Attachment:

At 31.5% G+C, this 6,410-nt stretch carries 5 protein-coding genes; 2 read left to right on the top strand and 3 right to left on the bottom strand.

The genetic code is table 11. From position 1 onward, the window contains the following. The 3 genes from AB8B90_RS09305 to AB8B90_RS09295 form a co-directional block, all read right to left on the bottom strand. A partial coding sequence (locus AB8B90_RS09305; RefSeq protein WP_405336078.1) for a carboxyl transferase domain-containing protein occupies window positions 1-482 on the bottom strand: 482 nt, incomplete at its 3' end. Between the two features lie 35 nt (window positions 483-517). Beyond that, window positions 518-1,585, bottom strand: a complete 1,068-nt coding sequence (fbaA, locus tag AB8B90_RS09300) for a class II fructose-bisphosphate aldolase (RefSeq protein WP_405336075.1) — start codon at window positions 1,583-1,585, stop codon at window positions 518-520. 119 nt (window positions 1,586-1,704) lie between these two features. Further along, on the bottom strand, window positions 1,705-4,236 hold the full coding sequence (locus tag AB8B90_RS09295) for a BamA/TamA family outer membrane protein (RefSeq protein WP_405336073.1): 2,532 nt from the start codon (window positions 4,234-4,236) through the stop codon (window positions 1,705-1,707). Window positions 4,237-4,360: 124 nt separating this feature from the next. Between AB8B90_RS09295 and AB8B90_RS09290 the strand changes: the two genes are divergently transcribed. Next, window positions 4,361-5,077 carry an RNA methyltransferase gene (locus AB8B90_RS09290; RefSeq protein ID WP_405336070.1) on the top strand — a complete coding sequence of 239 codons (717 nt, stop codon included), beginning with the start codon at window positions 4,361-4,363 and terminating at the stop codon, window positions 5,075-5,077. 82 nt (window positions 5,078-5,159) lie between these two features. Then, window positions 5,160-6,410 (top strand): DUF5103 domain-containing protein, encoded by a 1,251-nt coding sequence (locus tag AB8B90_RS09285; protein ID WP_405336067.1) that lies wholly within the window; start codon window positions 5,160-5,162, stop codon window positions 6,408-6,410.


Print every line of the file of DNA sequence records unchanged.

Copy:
At 31.5% G+C, this 6,410-nt stretch carries 5 protein-coding genes; 2 read left to right on the top strand and 3 right to left on the bottom strand.

The genetic code is table 11. From position 1 onward, the window contains the following. The 3 genes from AB8B90_RS09305 to AB8B90_RS09295 form a co-directional block, all read right to left on the bottom strand. A partial coding sequence (locus AB8B90_RS09305; RefSeq protein WP_405336078.1) for a carboxyl transferase domain-containing protein occupies window positions 1-482 on the bottom strand: 482 nt, incomplete at its 3' end. Between the two features lie 35 nt (window positions 483-517). Beyond that, window positions 518-1,585, bottom strand: a complete 1,068-nt coding sequence (fbaA, locus tag AB8B90_RS09300) for a class II fructose-bisphosphate aldolase (RefSeq protein WP_405336075.1) — start codon at window positions 1,583-1,585, stop codon at window positions 518-520. 119 nt (window positions 1,586-1,704) lie between these two features. Further along, on the bottom strand, window positions 1,705-4,236 hold the full coding sequence (locus tag AB8B90_RS09295) for a BamA/TamA family outer membrane protein (RefSeq protein WP_405336073.1): 2,532 nt from the start codon (window positions 4,234-4,236) through the stop codon (window positions 1,705-1,707). Window positions 4,237-4,360: 124 nt separating this feature from the next. Between AB8B90_RS09295 and AB8B90_RS09290 the strand changes: the two genes are divergently transcribed. Next, window positions 4,361-5,077 carry an RNA methyltransferase gene (locus AB8B90_RS09290; RefSeq protein ID WP_405336070.1) on the top strand — a complete coding sequence of 239 codons (717 nt, stop codon included), beginning with the start codon at window positions 4,361-4,363 and terminating at the stop codon, window positions 5,075-5,077. 82 nt (window positions 5,078-5,159) lie between these two features. Then, window positions 5,160-6,410 (top strand): DUF5103 domain-containing protein, encoded by a 1,251-nt coding sequence (locus tag AB8B90_RS09285; protein ID WP_405336067.1) that lies wholly within the window; start codon window positions 5,160-5,162, stop codon window positions 6,408-6,410.